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Board Members

(Board Member)

Daniel Akio Kubo is a lifelong resident of Cortez Community, Merced County. Taught at Ballico-Cressey Schools and volunteered at Tomodachi Gakko, a Japanese American cultural program in northern Merced County. Currently, acting manager and instructor for Ballico Taiko.

(Board Member)

Christine Yasuda Kubo, resident of Cortez Community, Merced County. Taught at Ballico-Cressey Schools and co-founded Tomodachi Gakko, a Japanese American cultural program in northern Merced County, along with several other Japanese American women from the Cortez and Livingston communities. Currently, director and instructor for Ballico Taiko.


Graduated from the California State University, Fresno with her Bachelor’s degree in Business Administration Computer Information Systems.  She also has her Child Development Site Supervisor Permit to obtain any position in the early care and education field.  She’s been teaching in the Early Education Head Start program in Merced since 2005.  On the side, she has also been helping individuals and small businesses file taxes for more than a decade.  Amanda is very involved in the Hmong Culture Camps and would like to help in any way possible to create a cultural shift in how Hmong families see early education. 


A UC Merced Assistant Professor for Ethnic Studies and is driving the movement for Critical Hmong American Studies. She was also a parent of Hmong Culture Camp and an advocate for cultural preservation.

Exexcutive Directors

Executive Director of Hmong Culture Camps

She studied at CSU Stanislaus and received a degree in Business Marketing. While serving Hmong refugees in Thailand, she expanded her deep understanding of Hmong culture which drives her success. In 2017, she established Hmong Culture Camp, one of the only Hmong-English dual-language early education programs in the United States. Her approach is to close the achievement gap for Hmong youth while serving as a national model for dual-language education. She strongly believes that the only way to preserve the Hmong language and culture is through the empowerment of our youth.

Empowered Hmong Youth

Is an undergraduate student at the University of California, Davis. He is majoring in Human Biology and minoring in Public Health to pursue a career as a medical physician. He is now part of Hmong Culture Camp’s Hmong Community Table youth team.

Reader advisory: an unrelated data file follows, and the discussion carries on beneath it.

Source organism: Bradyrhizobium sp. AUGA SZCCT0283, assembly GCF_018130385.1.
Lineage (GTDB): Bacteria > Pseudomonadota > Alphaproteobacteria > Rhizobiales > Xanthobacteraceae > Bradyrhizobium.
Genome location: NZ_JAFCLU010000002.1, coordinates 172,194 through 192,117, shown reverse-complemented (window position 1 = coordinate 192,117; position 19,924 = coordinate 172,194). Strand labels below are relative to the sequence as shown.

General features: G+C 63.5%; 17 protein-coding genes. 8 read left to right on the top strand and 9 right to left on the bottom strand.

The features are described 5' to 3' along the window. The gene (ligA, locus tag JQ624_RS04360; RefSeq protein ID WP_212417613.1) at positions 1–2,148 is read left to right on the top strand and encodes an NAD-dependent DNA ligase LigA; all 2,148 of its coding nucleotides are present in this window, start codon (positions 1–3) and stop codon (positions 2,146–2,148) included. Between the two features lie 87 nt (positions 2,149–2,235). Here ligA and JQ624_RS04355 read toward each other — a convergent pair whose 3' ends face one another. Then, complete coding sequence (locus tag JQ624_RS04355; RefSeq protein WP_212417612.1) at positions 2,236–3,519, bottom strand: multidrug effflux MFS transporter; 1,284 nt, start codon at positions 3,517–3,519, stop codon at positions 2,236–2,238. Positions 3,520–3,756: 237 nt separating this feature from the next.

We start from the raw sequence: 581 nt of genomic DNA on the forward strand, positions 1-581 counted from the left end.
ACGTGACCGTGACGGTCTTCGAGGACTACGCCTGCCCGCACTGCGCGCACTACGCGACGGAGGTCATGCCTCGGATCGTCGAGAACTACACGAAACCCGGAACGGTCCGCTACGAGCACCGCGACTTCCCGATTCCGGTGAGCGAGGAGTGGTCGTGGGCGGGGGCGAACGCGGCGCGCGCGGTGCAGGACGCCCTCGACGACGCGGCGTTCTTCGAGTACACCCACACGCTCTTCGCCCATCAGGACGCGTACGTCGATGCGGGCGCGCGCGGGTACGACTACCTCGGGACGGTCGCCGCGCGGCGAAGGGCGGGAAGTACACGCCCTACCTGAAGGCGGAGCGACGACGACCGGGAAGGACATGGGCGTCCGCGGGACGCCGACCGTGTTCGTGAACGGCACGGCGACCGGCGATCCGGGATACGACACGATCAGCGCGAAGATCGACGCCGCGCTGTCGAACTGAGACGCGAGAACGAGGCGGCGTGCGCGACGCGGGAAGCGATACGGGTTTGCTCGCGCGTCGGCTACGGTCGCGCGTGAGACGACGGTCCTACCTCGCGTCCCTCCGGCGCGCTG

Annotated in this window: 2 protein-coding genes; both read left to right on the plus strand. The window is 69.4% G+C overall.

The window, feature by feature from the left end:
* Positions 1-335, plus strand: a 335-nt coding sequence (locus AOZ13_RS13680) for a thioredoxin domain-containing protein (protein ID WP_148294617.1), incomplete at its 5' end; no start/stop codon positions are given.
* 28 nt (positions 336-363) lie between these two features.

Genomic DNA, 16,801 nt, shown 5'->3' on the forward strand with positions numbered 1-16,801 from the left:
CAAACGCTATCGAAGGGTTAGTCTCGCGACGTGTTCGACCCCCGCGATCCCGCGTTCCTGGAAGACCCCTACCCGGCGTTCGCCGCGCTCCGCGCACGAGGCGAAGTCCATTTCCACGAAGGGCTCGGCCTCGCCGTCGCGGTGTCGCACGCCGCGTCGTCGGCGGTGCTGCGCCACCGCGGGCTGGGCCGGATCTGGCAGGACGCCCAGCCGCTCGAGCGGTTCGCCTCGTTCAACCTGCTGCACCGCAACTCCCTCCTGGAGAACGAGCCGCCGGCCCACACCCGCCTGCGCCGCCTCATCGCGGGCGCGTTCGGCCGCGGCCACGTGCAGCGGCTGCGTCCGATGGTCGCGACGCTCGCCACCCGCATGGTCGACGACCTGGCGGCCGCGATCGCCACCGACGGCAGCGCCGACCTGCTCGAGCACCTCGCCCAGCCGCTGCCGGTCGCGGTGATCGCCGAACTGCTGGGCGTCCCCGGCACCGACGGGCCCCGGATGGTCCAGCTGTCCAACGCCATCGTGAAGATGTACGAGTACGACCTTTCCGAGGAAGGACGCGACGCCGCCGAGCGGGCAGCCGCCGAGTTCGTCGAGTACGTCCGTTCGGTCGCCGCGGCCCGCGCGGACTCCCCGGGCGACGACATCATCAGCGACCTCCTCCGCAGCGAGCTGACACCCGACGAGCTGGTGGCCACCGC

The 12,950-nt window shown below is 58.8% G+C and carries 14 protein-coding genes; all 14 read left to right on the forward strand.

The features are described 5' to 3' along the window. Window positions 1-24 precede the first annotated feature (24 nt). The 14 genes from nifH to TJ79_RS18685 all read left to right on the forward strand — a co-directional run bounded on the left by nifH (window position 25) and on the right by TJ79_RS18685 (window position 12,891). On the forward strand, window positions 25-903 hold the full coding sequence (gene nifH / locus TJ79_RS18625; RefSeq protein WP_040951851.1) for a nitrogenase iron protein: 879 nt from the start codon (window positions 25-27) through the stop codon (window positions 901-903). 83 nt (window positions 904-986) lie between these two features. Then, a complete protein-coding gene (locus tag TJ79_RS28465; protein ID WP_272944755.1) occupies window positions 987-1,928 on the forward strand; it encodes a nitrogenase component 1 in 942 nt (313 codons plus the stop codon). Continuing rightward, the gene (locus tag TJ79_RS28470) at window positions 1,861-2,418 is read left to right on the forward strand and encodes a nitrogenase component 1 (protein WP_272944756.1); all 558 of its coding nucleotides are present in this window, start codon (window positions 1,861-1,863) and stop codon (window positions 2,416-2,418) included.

was the marketing coordinator for Hmong Made Simple and is currently part of the Hmong Community Table youth team. She holds a Master of Science in Infectious Diseases and a Bachelor of Science in Human Biology. Her career goal is to become a pediatric physician. Kandyce has devoted a significant amount of time to volunteering in her community, which includes creating mental health workshops, teaching after-school programs, and assisting at her local hospital. She joined  Hmong Cultural Camp, Inc. because she wanted to rediscover her Hmong identity and learn what it means to be Hmong.

Nou Chi is a community leader and advocate who has served the Merced and Fresno communities. Her contributions to the team allowed for the very first virtual Hmong Culture Camp classes at the beginning of the COVID-19 pandemic. Nou Chi also served as the Coordinator for Hmong Culture Camp’s COVID-19 Health Equity Project and worked closely with Merced County in organizing the very first SEA COVID-19 vaccine clinics. As a Community Health Worker today, she still contributes to the efforts of advancing health literacy and creating access to the underserved. Nou Chi now serves on the Hmong Community Table with Hmong Culture Camp.

is a 3rd year at Merced College. She’ll be done by the end of this year and will be transferring to Sacramento State by the Spring Semester. She aspires to be in the nursing field either within the radiology or the sonography department. Some things about her are that she loves to read and spend time with her family. She currently sits on the Hmong Community Table along with her peers at HCC.

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